The power of representation
As a society, our collective world view is built by what we see around us. What we see and what we learn influences who we are and how we behave. I have worked for the last twenty years with young people in design and media education and see that both Cinema and Education have the power to challenge and influence social constructs and how they evolve over the years. Independent Cinema makers, the world over are taking the lead. From where does that power come?
Are there parallels between Cinema and Education? Is representation done consciously or unconsciously, and is there a scope for increased awareness in both? Could self-representation be a positive direction for further change? This post discusses these areas and creates spaces for further dialogue.
Parallels between Cinema and Education
Cinema has the power to start conversations, and Education has the capability of instigating discourse.
Cinema has the power to create a catharsis, and Education too can settle thoughts and aid catharsis.
Both Cinema and Education have the power to influence and change.
Cinema and Education both centre around the audience. The role of the storyteller is to make meaning of the message and the world and communicate that convincingly to the audience.
And both Cinema and Education have the responsibility to treat their messaging and audiences with care.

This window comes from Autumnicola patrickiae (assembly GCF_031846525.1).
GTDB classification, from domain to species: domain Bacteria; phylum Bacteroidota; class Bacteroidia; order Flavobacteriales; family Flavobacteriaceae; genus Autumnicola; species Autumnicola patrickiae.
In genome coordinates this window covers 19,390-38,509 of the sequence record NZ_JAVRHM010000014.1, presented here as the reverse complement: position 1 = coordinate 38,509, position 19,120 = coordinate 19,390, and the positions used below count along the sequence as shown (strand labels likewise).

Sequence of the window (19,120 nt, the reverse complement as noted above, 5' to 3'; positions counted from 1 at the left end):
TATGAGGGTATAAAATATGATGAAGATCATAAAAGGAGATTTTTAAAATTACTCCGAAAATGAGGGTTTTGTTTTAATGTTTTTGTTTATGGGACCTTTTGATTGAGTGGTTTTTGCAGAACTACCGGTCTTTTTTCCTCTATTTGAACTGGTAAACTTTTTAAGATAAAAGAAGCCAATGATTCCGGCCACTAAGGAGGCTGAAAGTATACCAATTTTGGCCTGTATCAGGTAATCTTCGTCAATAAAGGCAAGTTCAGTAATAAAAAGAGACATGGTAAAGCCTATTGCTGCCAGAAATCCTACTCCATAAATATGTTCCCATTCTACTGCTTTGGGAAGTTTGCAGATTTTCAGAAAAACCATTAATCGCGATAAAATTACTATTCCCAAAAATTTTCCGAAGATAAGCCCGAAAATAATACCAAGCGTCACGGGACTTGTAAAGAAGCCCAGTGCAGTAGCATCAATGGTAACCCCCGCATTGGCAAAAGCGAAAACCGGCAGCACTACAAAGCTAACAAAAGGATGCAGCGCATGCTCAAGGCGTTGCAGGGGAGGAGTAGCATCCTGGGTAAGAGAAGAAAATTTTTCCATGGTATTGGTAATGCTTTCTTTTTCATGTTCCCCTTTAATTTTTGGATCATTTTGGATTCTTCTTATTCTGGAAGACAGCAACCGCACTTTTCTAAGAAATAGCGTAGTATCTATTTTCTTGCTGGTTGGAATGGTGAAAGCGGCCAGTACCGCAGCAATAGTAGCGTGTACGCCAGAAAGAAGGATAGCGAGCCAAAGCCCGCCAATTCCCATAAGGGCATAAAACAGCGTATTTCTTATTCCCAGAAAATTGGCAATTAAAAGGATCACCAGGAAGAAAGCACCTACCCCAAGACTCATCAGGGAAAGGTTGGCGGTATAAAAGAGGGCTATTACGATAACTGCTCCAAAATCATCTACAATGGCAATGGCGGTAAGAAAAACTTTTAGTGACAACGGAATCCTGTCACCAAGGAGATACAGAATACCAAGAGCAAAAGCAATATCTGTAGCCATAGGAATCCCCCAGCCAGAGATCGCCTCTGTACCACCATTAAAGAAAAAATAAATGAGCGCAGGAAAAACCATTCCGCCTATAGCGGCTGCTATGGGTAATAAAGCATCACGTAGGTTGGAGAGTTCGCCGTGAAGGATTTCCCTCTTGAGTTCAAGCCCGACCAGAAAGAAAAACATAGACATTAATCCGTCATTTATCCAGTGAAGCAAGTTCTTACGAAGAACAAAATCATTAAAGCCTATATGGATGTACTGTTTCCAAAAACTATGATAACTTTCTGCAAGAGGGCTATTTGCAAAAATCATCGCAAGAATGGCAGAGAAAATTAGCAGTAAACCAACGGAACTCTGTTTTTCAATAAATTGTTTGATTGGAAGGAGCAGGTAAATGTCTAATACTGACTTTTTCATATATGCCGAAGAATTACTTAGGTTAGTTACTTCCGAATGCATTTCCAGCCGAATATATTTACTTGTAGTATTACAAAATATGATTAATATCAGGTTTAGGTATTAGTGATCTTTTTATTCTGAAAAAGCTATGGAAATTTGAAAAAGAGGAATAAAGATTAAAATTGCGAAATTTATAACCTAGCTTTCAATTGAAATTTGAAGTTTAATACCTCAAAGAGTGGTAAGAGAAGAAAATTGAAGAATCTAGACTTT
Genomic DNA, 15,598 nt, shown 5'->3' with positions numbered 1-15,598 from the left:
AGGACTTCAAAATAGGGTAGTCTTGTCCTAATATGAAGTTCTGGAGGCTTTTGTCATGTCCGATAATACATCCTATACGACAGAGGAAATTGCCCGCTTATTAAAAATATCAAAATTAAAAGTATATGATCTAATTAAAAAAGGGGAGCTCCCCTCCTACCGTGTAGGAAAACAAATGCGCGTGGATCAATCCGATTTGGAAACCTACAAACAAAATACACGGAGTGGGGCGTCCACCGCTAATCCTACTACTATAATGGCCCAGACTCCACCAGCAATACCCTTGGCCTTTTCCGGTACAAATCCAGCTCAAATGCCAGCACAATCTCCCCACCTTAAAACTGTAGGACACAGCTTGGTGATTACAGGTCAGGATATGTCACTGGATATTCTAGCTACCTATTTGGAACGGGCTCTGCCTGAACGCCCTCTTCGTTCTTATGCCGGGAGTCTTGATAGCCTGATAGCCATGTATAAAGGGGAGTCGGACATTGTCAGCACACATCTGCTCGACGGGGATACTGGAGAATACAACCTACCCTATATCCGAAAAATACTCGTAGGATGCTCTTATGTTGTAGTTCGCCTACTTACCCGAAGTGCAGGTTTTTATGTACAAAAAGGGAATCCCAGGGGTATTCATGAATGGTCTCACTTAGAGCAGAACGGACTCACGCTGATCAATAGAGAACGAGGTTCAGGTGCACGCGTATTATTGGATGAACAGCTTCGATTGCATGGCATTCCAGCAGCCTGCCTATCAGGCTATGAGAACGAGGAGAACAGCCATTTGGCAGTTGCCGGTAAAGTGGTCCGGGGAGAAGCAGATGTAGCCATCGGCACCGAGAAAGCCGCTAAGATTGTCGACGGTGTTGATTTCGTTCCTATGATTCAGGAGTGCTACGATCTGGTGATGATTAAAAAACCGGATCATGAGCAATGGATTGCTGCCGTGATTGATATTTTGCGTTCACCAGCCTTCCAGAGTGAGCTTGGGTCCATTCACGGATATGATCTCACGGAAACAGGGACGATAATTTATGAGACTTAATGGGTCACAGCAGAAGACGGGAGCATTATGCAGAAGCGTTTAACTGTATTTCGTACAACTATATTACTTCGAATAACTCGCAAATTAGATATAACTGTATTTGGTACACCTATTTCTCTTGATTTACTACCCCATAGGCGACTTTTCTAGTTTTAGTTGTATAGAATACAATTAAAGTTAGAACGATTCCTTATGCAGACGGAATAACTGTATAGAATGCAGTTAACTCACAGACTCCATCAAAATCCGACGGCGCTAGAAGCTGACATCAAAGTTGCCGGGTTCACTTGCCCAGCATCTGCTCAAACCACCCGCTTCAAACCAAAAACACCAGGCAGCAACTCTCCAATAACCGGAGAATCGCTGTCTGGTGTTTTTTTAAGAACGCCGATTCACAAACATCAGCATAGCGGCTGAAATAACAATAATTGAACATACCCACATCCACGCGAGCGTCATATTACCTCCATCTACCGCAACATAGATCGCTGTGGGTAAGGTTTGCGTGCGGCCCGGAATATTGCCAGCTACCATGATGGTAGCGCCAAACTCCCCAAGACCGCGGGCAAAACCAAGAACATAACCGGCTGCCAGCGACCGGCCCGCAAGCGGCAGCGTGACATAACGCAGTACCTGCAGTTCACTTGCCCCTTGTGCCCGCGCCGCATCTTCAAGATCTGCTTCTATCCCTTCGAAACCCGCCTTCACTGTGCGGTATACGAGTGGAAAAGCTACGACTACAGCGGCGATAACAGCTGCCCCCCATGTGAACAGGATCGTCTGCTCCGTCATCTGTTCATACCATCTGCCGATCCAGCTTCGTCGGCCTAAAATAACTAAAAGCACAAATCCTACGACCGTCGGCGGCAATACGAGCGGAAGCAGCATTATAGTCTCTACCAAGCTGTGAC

Cinema and Representation
Cinema once created for entertainment has had a far-reaching impact on changes in society. Indigenous folklore, including street plays and songs, have for years represented the state of today, the issues of today and the politics of today. Walter Benjamin, the German philosopher in 1936, wrote an essay which proclaimed that art and creativity are political and he used cinema as evidence.
Representation works like a magical game, conditioning the feeling of truthfulness, the imaginative engagement and the culture of each of the spectators. The study of the relation between cinema and representation is inspiring in a period where crises of economy, freedom, justice and peace dominate the global scene. Cinema has the power to represent society, and this choice of representation is a powerful one. It, in turn, influences the way society sees itself and the way we lead our lives. In any form of representation, one has to be conscious. Conscious of the power of the seer, and the power of the seen. What the seen is doing and how that influences and impacts society and its viewpoint. Independent Cinema is making conscious choices and gaining viewership.
In 1996 Deepa Mehta’s film Water brought to light the issue of homosexuality 24 years ago when the word was a taboo in India. Influenced by that, we have come a long way since then. In the same way, independent cinema has effectively focused the discussion on caste disparity, domestic violence, racism, single motherhood, child abuse, choice, displacement and same-sex relationships.
Education and Representation